Preparers learn to value resources and reduce waste. We become great problem solvers and people who do things for themselves. We learn skills that allow us to be much more self-sufficient than we thought possible. Preparers tend to buy in bulk and stock up at retail prices, leading to a significant reduction in food bills.
Preppers around the world have snuggled safely at home or in their bunkers during the COVID-19 pandemic. For them, long-term food storage is a baseline, so going through a season or two without venturing out is first and foremost a psychological challenge. I've spent the last three years interviewing people preparing for an ambiguous future disaster, and some of them emailed me in the early days of the pandemic from their strongholds, expressing their ironic frustration as they watched shoppers on TV frantically stacking supplies of sanitizer from hands, bottled water and, yes, toilet paper in your shopping carts. One wrote to me: “These people are fixing a leaky roof in a storm.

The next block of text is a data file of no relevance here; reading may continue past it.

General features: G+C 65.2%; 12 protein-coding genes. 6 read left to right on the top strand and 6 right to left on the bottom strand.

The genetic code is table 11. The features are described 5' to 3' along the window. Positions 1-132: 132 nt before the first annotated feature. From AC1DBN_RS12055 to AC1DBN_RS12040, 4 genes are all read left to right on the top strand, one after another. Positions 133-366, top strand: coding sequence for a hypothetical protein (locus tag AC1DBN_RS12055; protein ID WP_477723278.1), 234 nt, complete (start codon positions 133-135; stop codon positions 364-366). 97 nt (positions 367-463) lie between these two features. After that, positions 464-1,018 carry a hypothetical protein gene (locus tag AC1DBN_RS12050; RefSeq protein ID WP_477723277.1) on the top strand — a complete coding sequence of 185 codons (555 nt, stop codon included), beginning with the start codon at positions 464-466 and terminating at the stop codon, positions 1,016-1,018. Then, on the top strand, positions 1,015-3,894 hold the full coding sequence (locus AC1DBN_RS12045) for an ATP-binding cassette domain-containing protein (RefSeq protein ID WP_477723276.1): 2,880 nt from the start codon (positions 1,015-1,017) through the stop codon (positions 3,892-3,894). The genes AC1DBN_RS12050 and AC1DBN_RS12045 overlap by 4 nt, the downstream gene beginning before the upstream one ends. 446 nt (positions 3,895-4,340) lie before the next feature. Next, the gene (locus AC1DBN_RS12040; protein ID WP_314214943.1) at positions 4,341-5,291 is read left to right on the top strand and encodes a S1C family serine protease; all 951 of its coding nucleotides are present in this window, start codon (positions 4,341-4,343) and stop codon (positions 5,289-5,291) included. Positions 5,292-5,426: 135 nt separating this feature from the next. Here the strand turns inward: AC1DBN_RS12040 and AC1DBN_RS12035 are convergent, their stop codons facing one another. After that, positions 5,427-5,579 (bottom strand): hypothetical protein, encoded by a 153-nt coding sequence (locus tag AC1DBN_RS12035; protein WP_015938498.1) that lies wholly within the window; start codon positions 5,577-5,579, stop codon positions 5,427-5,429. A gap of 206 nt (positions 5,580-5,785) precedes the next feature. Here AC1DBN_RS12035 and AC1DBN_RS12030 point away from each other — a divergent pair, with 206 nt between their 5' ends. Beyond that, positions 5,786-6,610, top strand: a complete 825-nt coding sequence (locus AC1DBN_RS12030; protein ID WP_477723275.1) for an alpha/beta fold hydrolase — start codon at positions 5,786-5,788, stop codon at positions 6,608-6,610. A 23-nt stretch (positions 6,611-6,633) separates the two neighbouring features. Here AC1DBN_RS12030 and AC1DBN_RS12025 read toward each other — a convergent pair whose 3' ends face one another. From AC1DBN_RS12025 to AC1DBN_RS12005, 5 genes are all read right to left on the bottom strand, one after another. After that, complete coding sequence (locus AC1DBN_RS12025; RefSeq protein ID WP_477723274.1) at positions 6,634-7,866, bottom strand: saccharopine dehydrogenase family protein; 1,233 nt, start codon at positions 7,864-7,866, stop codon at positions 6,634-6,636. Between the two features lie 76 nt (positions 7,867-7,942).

Being poorly educated for preparedness and survival means you won't have the skills needed to survive in the long run.
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